In referring back a thesis for re-examination examiners are asked to indicate broadly the amount of time they would expect it to take a candidate working full-time to make the corrections to bring the thesis up to an acceptable standard. In making referrals, examiners should take into account the likely availability of facilities in departments to enable candidates to continue their research or repeat experiments. It is important not to pre-empt the report on a resubmitted thesis by indicating in the report that a second viva may not be necessary. In the event of a second referral, the regulations are clear that a second viva is mandatory (see Examination Regulations).
Resubmission of thesis
On resubmission of the thesis, students should submit a separate report indicating the specific changes made. For students in the MPLS Division the word limit for the accompanying report shall be 2000 words.
5. The examiners’ joint report
It should be noted that in the MPLS Division the D.Phil. and M.Sc. examiners reports are sent for approval to the Director of Graduate Studies of the relevant department or sub-department, and then to the Director of the Graduate School for approval on behalf of the Divisional Board. The purpose of divisional scrutiny is not to question or overturn the academic judgment of the examiners, but primarily to confirm that the examiners have provided a sufficient justification for their recommendation, and to check if there are any points in the report which might indicate some concern about the department’s provision of doctoral training which the Division should raise with the appropriate Director of Graduate Studies. This final approval step is essential for quality assurance purposes. The report should therefore provide sufficient information to enable both the relevant Director of Graduate Studies and the Director of the Graduate School to understand the basis for the examiners’ recommendation. Reports that do not meet this requirement may be returned to the examiners for amplification, leading to inevitable delays in granting the candidate leave to supplicate.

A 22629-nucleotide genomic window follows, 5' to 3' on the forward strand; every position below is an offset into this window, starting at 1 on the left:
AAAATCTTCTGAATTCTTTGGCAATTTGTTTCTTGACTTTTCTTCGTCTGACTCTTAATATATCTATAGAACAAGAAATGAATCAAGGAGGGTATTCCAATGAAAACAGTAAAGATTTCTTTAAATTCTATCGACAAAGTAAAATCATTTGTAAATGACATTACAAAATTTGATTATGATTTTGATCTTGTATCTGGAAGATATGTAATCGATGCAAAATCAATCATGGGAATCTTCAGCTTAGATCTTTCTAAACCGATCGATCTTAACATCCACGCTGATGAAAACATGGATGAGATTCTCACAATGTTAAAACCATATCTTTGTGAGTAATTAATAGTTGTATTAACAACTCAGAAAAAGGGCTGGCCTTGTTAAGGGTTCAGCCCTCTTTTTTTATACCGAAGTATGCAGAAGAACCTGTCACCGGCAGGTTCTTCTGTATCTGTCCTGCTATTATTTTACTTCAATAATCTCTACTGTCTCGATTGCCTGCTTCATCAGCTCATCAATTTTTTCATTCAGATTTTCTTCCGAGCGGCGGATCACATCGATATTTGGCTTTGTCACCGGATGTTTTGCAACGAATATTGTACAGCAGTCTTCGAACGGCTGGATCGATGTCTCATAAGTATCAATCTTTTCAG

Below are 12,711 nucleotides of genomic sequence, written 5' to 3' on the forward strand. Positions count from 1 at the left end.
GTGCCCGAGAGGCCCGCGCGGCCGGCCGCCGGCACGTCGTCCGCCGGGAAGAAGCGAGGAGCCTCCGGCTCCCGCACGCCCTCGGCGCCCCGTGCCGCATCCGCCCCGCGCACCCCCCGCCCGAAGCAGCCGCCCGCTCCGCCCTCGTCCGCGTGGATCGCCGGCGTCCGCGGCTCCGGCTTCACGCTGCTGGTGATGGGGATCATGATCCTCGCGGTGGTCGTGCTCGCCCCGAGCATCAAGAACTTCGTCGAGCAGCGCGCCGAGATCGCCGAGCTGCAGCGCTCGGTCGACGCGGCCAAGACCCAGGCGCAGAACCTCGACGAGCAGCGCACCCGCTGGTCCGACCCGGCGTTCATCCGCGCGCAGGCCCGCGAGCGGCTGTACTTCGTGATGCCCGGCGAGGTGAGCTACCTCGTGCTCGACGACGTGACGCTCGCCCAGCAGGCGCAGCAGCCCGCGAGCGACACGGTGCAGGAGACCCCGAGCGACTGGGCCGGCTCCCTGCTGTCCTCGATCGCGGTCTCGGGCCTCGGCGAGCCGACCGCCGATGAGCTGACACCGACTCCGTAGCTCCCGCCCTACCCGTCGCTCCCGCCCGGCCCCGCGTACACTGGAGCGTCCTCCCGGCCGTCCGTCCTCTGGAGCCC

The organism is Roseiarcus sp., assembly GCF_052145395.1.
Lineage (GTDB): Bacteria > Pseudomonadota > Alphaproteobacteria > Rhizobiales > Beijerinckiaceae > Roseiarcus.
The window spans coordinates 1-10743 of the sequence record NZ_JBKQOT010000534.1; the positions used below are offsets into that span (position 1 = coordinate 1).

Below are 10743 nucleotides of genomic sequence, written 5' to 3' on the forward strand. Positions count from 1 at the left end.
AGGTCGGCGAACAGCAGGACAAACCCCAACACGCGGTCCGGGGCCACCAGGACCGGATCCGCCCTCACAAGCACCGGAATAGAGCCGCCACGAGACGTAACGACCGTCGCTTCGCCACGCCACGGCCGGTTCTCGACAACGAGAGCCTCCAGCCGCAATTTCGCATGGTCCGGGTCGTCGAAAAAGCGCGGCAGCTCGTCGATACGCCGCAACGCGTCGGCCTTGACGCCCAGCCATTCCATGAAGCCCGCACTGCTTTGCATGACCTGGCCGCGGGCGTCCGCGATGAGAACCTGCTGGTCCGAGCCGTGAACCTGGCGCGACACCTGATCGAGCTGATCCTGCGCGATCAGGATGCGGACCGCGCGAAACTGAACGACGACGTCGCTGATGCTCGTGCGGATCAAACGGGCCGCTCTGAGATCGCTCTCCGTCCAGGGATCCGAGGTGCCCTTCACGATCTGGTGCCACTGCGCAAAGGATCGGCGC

i) Presentation of reports
All reports should be typed and not hand written, and printed in a legible font size (e.g Arial 11 point).
Lists of minor or major corrections should be attached as an appendix to the report.
ii) Length of report